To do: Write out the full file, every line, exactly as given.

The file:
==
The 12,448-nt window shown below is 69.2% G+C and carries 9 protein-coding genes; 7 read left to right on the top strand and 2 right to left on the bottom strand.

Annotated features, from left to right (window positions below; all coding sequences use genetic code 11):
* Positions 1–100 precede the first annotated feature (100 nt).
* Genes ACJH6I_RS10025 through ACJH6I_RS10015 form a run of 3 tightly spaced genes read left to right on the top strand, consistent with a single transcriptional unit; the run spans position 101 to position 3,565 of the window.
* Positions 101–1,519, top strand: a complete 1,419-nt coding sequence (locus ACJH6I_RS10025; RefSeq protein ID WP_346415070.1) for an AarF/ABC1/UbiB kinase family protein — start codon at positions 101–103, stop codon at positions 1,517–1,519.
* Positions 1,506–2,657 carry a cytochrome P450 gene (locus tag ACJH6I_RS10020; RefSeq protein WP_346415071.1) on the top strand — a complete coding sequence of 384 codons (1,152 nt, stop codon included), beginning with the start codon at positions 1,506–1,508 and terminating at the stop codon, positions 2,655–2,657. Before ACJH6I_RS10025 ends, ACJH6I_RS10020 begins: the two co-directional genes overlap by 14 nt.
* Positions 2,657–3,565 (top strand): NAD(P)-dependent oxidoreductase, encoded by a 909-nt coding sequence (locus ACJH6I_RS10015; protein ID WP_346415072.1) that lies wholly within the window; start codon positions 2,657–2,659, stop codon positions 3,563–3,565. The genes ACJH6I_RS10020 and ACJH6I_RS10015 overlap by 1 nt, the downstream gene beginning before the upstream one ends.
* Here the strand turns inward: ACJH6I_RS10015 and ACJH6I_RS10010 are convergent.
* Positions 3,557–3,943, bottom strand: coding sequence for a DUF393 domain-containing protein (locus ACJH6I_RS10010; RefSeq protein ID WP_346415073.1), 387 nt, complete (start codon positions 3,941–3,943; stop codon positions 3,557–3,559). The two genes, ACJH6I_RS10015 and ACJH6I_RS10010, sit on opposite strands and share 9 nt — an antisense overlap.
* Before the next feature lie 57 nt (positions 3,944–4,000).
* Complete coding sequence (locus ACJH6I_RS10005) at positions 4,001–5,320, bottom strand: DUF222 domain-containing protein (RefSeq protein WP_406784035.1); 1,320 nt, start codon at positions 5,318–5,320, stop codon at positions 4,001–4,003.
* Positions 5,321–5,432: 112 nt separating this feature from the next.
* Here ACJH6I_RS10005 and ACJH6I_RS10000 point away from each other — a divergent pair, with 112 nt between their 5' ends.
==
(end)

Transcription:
The 12,448-nt window shown below is 69.2% G+C and carries 9 protein-coding genes; 7 read left to right on the top strand and 2 right to left on the bottom strand.

Annotated features, from left to right (window positions below; all coding sequences use genetic code 11):
* Positions 1–100 precede the first annotated feature (100 nt).
* Genes ACJH6I_RS10025 through ACJH6I_RS10015 form a run of 3 tightly spaced genes read left to right on the top strand, consistent with a single transcriptional unit; the run spans position 101 to position 3,565 of the window.
* Positions 101–1,519, top strand: a complete 1,419-nt coding sequence (locus ACJH6I_RS10025; RefSeq protein ID WP_346415070.1) for an AarF/ABC1/UbiB kinase family protein — start codon at positions 101–103, stop codon at positions 1,517–1,519.
* Positions 1,506–2,657 carry a cytochrome P450 gene (locus tag ACJH6I_RS10020; RefSeq protein WP_346415071.1) on the top strand — a complete coding sequence of 384 codons (1,152 nt, stop codon included), beginning with the start codon at positions 1,506–1,508 and terminating at the stop codon, positions 2,655–2,657. Before ACJH6I_RS10025 ends, ACJH6I_RS10020 begins: the two co-directional genes overlap by 14 nt.
* Positions 2,657–3,565 (top strand): NAD(P)-dependent oxidoreductase, encoded by a 909-nt coding sequence (locus ACJH6I_RS10015; protein ID WP_346415072.1) that lies wholly within the window; start codon positions 2,657–2,659, stop codon positions 3,563–3,565. The genes ACJH6I_RS10020 and ACJH6I_RS10015 overlap by 1 nt, the downstream gene beginning before the upstream one ends.
* Here the strand turns inward: ACJH6I_RS10015 and ACJH6I_RS10010 are convergent.
* Positions 3,557–3,943, bottom strand: coding sequence for a DUF393 domain-containing protein (locus ACJH6I_RS10010; RefSeq protein ID WP_346415073.1), 387 nt, complete (start codon positions 3,941–3,943; stop codon positions 3,557–3,559). The two genes, ACJH6I_RS10015 and ACJH6I_RS10010, sit on opposite strands and share 9 nt — an antisense overlap.
* Before the next feature lie 57 nt (positions 3,944–4,000).
* Complete coding sequence (locus ACJH6I_RS10005) at positions 4,001–5,320, bottom strand: DUF222 domain-containing protein (RefSeq protein WP_406784035.1); 1,320 nt, start codon at positions 5,318–5,320, stop codon at positions 4,001–4,003.
* Positions 5,321–5,432: 112 nt separating this feature from the next.
* Here ACJH6I_RS10005 and ACJH6I_RS10000 point away from each other — a divergent pair, with 112 nt between their 5' ends.